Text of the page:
Induced Demand Explained (or Why We Can't Build Our Way Out of Congestion)

In case you need an easy link to reference when encountering arguments in favor of widening roads and freeways as a solution for traffic, Adam Mann provides an accessible and clear explainer article that sums up the limitations of such strategies.

June 18, 2014, 12:00 PM PDT

By James Brasuell @CasualBrasuell


Los Angeles Traffic - The Newhall Pass

Jeff Turner (JefferyTurner) / Flickr

Adam Mann on why we can't build our way out of congestion: "The concept is called induced demand, which is economist-speak for when increasing the supply of something (like roads) makes people want that thing even more. Though some traffic engineers made note of this phenomenon at least as early as the 1960s, it is only in recent years that social scientists have collected enough data to show how this happens pretty much every time we build new roads." 

The article cites the research of Matthew Turner of the University of Toronto and Gilles Duranton of the University of Pennsylvania on the the fundamental law of road congestion, or, as Mann explains: "New roads will create new drivers, resulting in the intensity of traffic staying the same.

Mann explains how this counterintuitive reality can possibly be true: "As it turns out, we humans love moving around. And if you expand people’s ability to travel, they will do it more, living farther away from where they work and therefore being forced to drive into town. Making driving easier also means that people take more trips in the car than they otherwise would."

Mann also details two of what he considers to be more rational solutions for the problem, congestion pricing and the price of parking.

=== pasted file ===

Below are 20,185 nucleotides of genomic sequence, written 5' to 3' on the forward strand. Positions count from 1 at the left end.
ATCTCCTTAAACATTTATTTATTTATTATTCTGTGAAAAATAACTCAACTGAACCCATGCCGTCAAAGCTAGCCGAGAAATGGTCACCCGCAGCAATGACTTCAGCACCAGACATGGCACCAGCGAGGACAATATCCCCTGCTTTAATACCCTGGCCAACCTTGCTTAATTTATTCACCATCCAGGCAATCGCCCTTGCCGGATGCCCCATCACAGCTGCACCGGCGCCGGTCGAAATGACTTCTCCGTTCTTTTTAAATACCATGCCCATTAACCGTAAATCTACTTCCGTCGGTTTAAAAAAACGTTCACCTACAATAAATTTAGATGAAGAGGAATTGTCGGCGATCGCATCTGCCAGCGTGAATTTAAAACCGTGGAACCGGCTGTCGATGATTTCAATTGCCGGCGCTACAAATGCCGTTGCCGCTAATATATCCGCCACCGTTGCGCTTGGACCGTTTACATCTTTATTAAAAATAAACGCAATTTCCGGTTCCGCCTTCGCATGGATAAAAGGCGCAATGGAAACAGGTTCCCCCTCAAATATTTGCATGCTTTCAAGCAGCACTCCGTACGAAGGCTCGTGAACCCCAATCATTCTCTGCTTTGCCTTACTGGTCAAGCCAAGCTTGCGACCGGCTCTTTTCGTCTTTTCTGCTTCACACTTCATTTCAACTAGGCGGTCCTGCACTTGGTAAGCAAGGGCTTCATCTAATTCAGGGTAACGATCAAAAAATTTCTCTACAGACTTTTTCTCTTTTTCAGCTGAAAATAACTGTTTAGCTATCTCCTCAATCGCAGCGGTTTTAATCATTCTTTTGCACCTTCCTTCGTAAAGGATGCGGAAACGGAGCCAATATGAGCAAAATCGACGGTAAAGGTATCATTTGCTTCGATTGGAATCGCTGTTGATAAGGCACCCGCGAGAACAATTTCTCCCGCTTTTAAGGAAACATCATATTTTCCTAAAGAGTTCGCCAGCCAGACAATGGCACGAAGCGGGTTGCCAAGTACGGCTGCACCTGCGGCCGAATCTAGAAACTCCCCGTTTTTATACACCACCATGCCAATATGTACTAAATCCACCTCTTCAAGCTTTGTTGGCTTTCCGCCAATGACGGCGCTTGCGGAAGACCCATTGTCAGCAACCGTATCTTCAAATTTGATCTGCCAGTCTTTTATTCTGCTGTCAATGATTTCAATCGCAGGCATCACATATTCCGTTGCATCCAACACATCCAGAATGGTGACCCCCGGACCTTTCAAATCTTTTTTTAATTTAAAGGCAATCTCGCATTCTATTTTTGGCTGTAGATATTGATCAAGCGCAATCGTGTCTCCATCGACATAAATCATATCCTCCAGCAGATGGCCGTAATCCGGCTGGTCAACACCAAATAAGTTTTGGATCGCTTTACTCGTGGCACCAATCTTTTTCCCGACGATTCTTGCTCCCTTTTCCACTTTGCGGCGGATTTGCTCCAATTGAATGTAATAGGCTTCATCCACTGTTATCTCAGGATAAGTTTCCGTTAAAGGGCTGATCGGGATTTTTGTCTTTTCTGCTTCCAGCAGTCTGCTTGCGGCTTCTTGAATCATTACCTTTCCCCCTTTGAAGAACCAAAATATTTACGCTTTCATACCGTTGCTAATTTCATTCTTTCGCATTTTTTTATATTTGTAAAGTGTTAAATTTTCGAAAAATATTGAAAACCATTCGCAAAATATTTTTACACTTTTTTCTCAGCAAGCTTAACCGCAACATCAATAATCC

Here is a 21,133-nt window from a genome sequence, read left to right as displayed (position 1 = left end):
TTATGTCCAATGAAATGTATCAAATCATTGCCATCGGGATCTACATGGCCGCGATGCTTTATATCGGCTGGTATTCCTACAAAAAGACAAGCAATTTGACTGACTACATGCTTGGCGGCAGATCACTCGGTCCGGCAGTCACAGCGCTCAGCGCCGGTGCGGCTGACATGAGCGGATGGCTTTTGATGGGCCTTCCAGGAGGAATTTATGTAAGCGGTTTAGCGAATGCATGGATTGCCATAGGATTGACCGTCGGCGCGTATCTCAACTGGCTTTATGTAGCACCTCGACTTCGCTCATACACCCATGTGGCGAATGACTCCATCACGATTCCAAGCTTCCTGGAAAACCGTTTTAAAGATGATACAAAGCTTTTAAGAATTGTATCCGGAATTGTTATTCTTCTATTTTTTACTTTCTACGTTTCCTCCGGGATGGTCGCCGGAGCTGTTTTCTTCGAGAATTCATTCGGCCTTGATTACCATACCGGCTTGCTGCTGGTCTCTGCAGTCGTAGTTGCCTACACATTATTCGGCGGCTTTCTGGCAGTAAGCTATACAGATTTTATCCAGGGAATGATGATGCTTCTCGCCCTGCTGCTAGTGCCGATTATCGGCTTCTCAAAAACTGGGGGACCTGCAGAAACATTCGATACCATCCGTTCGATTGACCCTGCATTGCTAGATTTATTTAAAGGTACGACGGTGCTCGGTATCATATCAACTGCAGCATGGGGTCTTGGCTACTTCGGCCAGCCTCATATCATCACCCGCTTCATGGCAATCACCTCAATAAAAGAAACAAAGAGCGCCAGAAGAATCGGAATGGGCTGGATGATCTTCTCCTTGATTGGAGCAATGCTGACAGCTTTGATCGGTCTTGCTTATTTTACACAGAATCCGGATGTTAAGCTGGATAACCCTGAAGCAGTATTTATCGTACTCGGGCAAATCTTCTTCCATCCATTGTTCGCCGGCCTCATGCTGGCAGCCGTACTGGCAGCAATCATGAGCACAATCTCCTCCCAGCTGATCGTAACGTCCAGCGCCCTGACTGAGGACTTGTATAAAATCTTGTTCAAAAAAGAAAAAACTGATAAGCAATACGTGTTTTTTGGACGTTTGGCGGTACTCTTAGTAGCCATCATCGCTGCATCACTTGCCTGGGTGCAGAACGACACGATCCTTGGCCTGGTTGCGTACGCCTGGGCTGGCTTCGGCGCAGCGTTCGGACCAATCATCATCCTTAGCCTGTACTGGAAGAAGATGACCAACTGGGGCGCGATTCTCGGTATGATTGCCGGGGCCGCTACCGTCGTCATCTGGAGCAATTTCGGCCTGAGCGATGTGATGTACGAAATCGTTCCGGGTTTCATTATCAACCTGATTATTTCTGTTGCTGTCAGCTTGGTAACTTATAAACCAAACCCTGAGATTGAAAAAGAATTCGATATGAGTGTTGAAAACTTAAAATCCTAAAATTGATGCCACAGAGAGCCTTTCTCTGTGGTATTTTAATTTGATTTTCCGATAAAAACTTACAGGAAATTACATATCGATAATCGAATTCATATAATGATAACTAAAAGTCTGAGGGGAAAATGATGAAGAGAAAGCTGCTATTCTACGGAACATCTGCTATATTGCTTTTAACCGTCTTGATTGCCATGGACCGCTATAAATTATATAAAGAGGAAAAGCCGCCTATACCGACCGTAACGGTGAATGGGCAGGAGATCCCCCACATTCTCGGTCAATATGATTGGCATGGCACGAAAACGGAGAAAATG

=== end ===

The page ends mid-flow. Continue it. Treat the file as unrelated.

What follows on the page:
Tuesday, June 17, 2014 in Wired

A row of young people outdoors using smartphones

Say Goodbye to the ‘Millennial Lifestyle Subsidy’

The era of cheap, on-demand services is coming to a close as unprofitable startups face the realities of capitalism.

June 14, 2022 - The Atlantic

Minneapolis

Judge Blocks Minneapolis 2040 Implementation, Citing Lack of Environmental Review

Environmentalists have used the power of the legal system to protect the car-centric status quo of single-family zoning once again, overturning a landmark planning innovation in Minneapolis.

June 21, 2022 - MPR News

Unhoused person under a freeway overpass in Houston, Texas

How Houston Is Eliminating Chronic Homelessness

Taking a comprehensive ‘Housing First’ approach, the city of Houston has cut homelessness by 63 percent in the last decade.

June 15, 2022 - The New York Times

Tents lining an underpass in Los Angeles, California

Federal Funding To Boost Supportive Housing Efforts

The Department of Housing and Urban Development announced a $365 million package aimed at efforts to reduce homelessness and provide outreach and care for people lacking adequate housing.

June 24 - Bloomberg CityLab

Chicago Lake Michigan Trees

Protecting Chicago’s Tree Canopy

Advocates for urban greening are asking the city to boost its tree planting efforts and protect existing trees, which are a key tool for fighting the effects of climate change and worsening heat waves.

June 24 - Chicago Tribune

Close-up of curve ahead sign on highway

States Diverting Federal Road Safety Funds

Despite a nationwide rise in traffic fatalities, almost half of U.S. states have transferred federal road safety dollars to other projects.

June 24 - Route Fifty

Urban Design for Planners 1: Software Tools

This six-course series explores essential urban design concepts using open source software and equips planners with the tools they need to participate fully in the urban design process.

Hand Drawing Master Plans

This course aims to provide an introduction into Urban Design Sketching focused on how to hand draw master plans using a mix of colored markers.